Storming across the sand in your truck is absolutely as much fun as you think it is. And when you’re all hyped up from watching race cars whip by it’s even more exhilarating!

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“What’s the culture like?”

Some say the more hostile an environment, the nicer the people. That might be why folks in the desert racing community are always so friendly.

There’s a strong spirit of camaraderie on the lakebed. Park your truck with the hood up and you’ll always be offered help. Stumble into a campsite and you’ll probably be offered a beer.

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Now I’m not telling you to barge into a race team’s work tent while they’re welding, but if you politely introduce yourself to the “celebrities” on scene when they’ve got a free moment you can bet they’d be happy to meet you.

The pros of Ultra4 are elite athletes to be sure, but they also work for a living and are some of the most easy-going individuals I’ve ever spent time with.

“What should I bring?”

Beer and firewood.

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We’ve already detailed how to have an awesome time at your first desert race. But basically you want lots of clothing layers, good sun protection, and way more water than you think you’re going to need.

A 4x4 or dirt bike is the best way to see the sights. A lot of the most interesting spectating spots are too far from Hammertown to walk to and too deep off-road to take your daily driver, but if your little car can’t make it you can probably bum a ride from somebody with a lift kit.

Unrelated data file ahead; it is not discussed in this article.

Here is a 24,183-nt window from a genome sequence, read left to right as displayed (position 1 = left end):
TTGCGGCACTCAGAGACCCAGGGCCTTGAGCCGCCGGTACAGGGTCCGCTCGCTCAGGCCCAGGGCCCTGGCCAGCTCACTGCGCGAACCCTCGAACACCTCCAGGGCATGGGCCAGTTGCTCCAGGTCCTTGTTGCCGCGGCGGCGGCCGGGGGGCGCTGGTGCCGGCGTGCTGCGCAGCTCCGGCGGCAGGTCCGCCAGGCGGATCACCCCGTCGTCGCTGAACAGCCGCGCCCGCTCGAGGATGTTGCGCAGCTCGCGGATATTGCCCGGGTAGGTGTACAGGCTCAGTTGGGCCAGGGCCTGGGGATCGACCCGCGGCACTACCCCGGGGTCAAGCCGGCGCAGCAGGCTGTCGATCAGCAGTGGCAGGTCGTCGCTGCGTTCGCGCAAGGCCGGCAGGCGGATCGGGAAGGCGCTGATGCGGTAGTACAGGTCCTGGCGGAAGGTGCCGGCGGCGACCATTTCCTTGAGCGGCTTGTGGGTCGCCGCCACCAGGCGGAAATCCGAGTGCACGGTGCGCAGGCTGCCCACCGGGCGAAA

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The “road” to the lakebed is hardpacked enough for a sedan on street tires to get through. Just be prepared for you car to get very dusty.

“Is it safe?”

The Barstow Fire Department, ambulance services and law enforcement will have a sizable camp of their own set up to step in if things get too heavy. Last year the officer in charge told me folks “mostly take care of themselves,” though be warned; they do have an LS-powered buggy for running down hooligans who cause trouble.

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“Alright, I’m in. How do I get there?”

You can literally pop “King Of The Hammers” into Google maps and get sorted out. Keep in mind there’s not a lot of food and fuel available out there; stock up while you’re still on a major highway!

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“Will we really see Jalopnik there?”

Freddy and I will be cruising around the lakebed, soaking up the sights and driving people’s rigs from Thursday afternoon to Saturday night or Sunday. Look for a white 2016 F-150 extended cab, my old white Tundra or a guy falling off a blue dirt bike with an orange safety vest on (that will be me) and say hello!

See you out there.

Images via Nitto Tire King Of The Hammers


Contact the author at andrew@jalopnik.com or @andr3wcollins.